After one gave birth, they disappeared and had not been seen again.
So one day in September 2014 we were out diving, on the other side of the bay to where the frogfish had originally been found. It was to be a normal dive; we had a group form the States diving with us. I jumped in last, as usual, got my video camera and finned down. When I got to the bottom, my guide, Fadly, had found an incredible critter, a transparent larval stage moray eel. I had seen one once before (in Lembeh) and always thought, at the time, that this was a once-in-a-lifetime find. This time I felt more prepared: I had, as well as my macro setup, a GoPro as well, so I could take more wide-angle shots.
I had probably spent about 30 minutes filming the transparent eel, very happy and feeling very lucky, when Fadly came over and tried to show me something else. I was not interested. I just wanted to keep filming the eel. What could be better than that? I kept waving Fadly away… Shoo shoo, go away! Fadly was persistent though, and after about another 10 minutes I finally relented and went to go and see what he had found… This time it was the psychedelic frogfish! I wasn’t even sure that it was the frogfish at first. It was so completely unexpected to find it after it hadn’t been seen for four years, and we were so far away from where it had been seen then – and to find it on the same dive as the transparent eel? Wow! I will never ever have another dive like that – although I will keep hoping that the next dive I do will be better! And that’s the wonderful thing about diving; you never know what you will see!
Where is your favourite dive destination?
Wow, what a hard question! Apart from Ambon? I think Sipadan was incredible. I went with a bunch of friends. We dived Sipadan itself every day, all day, for four days. The schooling bumpheads, schooling barracuda, schooling jacks, sharks and turtles everywhere – it was amazing diving.
The site you’d most like to dive, but never have?
Coco Islands, Costa Rica.
The weirdest thing you’ve seen underwater?
An American cruise ship diver – head to fins in orange. Orange wetsuit, gloves, mask, reg, lipstick and nails! Critter-wise, it would have to be the Melibe colemani [an exotic nudibranch first discovered by Neville Coleman].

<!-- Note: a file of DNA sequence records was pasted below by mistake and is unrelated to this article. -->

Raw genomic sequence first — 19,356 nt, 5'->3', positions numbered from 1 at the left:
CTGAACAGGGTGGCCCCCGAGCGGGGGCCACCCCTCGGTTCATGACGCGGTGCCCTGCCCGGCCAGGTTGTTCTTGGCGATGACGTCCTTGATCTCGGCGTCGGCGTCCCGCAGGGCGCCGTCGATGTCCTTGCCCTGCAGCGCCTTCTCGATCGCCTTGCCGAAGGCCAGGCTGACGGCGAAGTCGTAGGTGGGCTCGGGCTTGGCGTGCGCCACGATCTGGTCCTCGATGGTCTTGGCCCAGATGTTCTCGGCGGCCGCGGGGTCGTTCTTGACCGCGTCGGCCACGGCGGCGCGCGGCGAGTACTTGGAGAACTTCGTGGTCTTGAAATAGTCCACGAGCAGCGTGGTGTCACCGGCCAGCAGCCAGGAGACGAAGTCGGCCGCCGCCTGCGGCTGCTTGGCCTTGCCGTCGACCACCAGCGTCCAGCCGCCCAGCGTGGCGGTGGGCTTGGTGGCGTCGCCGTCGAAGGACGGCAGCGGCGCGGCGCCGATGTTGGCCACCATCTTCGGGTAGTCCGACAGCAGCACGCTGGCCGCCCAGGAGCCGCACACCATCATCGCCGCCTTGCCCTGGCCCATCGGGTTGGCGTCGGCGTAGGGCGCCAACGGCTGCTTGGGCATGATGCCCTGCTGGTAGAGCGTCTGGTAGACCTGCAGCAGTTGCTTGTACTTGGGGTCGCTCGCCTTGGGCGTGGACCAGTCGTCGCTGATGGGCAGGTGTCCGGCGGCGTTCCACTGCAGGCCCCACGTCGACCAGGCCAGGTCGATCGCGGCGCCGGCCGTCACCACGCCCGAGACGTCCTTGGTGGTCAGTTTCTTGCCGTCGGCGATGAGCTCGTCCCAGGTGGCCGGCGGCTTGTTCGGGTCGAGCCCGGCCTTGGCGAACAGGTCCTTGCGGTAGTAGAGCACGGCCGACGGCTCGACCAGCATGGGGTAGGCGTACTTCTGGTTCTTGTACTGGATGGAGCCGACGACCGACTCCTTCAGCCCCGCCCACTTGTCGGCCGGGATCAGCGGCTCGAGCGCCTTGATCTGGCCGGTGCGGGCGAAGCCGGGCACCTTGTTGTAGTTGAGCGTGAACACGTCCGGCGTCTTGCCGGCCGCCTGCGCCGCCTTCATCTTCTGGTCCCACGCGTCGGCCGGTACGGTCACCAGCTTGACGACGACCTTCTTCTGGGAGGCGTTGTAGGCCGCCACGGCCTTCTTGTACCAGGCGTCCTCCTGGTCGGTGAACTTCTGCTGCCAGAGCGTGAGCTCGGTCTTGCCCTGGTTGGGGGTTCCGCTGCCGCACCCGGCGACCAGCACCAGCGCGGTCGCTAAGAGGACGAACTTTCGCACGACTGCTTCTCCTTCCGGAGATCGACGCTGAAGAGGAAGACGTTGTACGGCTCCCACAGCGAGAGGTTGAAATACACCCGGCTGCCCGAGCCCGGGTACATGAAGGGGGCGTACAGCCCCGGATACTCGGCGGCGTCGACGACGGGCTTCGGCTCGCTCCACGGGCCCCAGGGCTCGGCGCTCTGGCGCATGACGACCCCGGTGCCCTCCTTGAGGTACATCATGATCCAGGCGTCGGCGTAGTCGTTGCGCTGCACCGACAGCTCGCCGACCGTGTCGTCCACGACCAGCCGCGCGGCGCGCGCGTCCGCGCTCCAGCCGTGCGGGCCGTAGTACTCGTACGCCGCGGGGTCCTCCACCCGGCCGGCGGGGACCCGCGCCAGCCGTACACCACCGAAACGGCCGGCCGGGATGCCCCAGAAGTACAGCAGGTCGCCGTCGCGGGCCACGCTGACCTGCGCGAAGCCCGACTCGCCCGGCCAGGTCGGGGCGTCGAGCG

What camera equipment are you currently using?
Sony XR500 with a Light and Motion Stingray housing, two Keldan 4000 lights, Light and Motion Super Macro Zoom-Through lens, GoPro mounted on the Stingray housing, and an underwater tripod.
“This was shot when I thought I was filming one crab eating another. When looking at it afterwards, I realised that the crab had in fa
ct just shed its skin and was transferring the sponge from its previous exoskeleton onto its new one.
“You can see the crab pick little pieces of red sponge from the old skin, gather them into its mouth to coat it in saliva, then fix it on to its transparent new body. Very fascinating to watch.”
Have you any advice that you’d like to give aspiring underwater videographers?
Steady shots, edit your footage, tell a story. Keep your edit short. No one wants to watch you floating over a reef for 30 minutes… Be brutal when looking at your footage. If it’s not in focus, too shaky, don’t use it. Listen to criticism and advice.
Is there any particular footage that you still want to get?
More of everything! As I usually concentrate on macro critters, I would love to see and film whales. Dugongs are another I would love to film – and anything small I haven’t seen before!
“Everyone who comes to Ambon to dive, not surprisingly, wants to see the psychedelic frogfish, Histiophryne psychedelica. And it’s a critter we would love to show everyone too. The last sighting was at the end of 2014, when we found it in Ambon Bay and before that it had been about four years since one was found. And they have only been found in Ambon Bay.”
Next week, in Part 2, we reveal the remainder of Kaj’s 12 weirdest underwater videos